“Short sales are terrifying because most sellers don’t know what they are doing”, says Morrie Shepherd, Owner/Broker of Metro First Realty, OKC. Sellers in this “short” position typically wait too long before contacting a real estate professional experienced in short sales. Shepherd says the best advice for sellers in this position is to, “start early; don’t wait for the notice of the Sherriff sale to contact a short sale specialist.”

The short sale transaction is filled with more potential traps and surprises than are found in an Indiana Jones movie. Shepherd says, “One of the most terrifying aspects of these transactions is the seller find themselves held captive by the lender”. Because the lender holds the note they control any negotiation for a short sale. If you find yourself in this situation, who are you going to call? Ghostbusters can’t help, Shepherd recommends, “Call a real estate professional experienced in short sales.”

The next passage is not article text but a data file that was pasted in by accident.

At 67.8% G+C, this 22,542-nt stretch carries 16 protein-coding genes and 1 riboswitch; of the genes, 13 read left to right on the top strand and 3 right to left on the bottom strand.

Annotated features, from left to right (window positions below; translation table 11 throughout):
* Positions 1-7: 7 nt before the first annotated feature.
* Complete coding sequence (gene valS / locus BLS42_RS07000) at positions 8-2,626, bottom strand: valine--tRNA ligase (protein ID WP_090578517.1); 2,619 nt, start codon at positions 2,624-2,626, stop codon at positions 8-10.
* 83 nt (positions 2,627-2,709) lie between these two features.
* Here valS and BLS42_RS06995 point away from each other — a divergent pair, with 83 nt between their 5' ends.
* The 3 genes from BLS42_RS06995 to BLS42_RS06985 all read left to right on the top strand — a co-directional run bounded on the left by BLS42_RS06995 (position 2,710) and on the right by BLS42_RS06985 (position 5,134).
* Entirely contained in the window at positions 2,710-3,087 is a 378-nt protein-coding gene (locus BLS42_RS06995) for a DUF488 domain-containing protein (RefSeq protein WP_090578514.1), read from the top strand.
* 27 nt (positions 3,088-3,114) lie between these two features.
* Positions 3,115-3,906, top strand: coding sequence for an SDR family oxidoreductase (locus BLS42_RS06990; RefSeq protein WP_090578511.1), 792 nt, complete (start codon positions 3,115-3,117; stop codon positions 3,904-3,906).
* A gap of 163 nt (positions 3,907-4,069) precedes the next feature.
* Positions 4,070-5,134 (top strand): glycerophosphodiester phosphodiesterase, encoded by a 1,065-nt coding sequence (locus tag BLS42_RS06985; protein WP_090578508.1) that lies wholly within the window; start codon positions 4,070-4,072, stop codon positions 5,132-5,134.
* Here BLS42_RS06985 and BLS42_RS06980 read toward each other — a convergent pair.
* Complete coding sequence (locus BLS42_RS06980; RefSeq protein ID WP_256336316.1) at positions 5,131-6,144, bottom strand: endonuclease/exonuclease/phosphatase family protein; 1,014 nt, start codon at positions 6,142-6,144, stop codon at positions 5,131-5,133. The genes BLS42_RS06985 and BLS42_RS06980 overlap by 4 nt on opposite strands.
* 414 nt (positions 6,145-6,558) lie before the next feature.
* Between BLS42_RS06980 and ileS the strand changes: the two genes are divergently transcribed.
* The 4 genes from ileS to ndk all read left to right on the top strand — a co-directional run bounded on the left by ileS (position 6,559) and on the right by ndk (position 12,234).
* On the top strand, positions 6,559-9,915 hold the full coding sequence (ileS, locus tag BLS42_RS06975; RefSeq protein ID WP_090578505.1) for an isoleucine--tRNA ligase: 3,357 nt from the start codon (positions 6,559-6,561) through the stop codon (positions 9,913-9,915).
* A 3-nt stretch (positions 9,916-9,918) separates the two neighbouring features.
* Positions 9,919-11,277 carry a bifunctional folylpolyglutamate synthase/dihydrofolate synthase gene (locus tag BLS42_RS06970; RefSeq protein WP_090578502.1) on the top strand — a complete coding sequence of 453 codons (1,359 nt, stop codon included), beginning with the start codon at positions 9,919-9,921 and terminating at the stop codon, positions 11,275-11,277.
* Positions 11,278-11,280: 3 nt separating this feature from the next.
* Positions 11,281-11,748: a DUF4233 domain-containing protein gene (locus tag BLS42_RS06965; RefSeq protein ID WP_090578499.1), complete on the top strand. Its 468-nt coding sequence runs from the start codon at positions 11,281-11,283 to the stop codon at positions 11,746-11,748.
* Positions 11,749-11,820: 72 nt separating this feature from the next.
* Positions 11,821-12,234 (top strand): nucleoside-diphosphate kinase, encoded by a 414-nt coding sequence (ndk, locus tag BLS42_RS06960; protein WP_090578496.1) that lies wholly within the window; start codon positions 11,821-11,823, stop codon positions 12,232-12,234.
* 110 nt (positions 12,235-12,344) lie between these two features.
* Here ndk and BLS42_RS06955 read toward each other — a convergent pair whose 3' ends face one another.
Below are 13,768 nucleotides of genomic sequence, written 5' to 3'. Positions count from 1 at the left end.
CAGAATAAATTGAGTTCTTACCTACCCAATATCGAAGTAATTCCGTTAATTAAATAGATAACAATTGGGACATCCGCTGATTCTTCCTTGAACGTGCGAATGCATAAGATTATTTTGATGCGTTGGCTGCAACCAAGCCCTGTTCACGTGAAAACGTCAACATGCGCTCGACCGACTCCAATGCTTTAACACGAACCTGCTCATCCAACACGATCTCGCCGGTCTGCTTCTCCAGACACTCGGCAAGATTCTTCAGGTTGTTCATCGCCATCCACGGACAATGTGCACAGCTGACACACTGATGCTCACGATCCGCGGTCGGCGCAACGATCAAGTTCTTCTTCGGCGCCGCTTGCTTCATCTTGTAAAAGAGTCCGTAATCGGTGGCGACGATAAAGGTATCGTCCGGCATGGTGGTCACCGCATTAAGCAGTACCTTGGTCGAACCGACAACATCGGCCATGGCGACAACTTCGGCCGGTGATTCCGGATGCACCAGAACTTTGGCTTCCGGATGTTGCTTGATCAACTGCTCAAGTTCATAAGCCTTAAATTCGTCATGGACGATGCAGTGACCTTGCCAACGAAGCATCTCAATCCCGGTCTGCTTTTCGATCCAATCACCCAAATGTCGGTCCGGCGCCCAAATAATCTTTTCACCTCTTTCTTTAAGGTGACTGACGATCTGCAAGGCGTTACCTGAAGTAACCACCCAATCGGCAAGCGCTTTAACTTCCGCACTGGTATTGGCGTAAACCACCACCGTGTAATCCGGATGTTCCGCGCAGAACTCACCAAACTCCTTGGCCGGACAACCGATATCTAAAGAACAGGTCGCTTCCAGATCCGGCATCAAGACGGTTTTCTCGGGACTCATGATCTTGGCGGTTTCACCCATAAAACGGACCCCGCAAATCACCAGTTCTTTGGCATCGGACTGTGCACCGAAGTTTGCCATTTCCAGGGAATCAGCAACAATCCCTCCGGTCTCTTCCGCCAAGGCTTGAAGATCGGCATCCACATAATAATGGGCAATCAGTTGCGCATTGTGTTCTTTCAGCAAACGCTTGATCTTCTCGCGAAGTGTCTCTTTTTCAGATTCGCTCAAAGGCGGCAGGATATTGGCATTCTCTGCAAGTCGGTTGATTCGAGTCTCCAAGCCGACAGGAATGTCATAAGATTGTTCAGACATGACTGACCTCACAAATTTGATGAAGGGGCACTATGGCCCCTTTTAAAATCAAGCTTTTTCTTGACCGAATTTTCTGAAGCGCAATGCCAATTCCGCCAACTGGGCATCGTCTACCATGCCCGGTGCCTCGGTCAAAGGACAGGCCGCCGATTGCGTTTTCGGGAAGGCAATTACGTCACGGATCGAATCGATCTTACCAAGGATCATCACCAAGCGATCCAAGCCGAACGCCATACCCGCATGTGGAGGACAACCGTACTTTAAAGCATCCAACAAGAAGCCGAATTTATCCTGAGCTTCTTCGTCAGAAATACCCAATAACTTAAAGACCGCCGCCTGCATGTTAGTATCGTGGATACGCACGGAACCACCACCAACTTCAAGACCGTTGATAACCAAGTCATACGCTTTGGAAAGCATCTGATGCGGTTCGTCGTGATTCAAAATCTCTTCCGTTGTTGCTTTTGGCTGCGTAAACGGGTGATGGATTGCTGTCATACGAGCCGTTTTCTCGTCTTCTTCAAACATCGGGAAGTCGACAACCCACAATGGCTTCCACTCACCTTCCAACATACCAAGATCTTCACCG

First time home buyers have found a great incentive in the $8,000 tax credit offered by Uncle Sam. This program is scheduled to end November 31, 2009 but it appears that congress will extend a modified version of this program until April 30, 2010. More to come when congress makes their final decision and announces the details of the program.

Eric Rognas is a real estate professional also with Keller Williams Edmond. He recently represented a young couple buying a home wanting to take advantage of the $8,000 tax credit as well as the monies available from the City of Edmond Community Development Block Grant (CDBG). When using down payment assistance funds the borrower’s file must pass underwriting from the lender as well as a battery of tests from the CDBG. In this couple’s example, their file passed the lender’s underwriting but failed one of the CDBG tests the day of closing.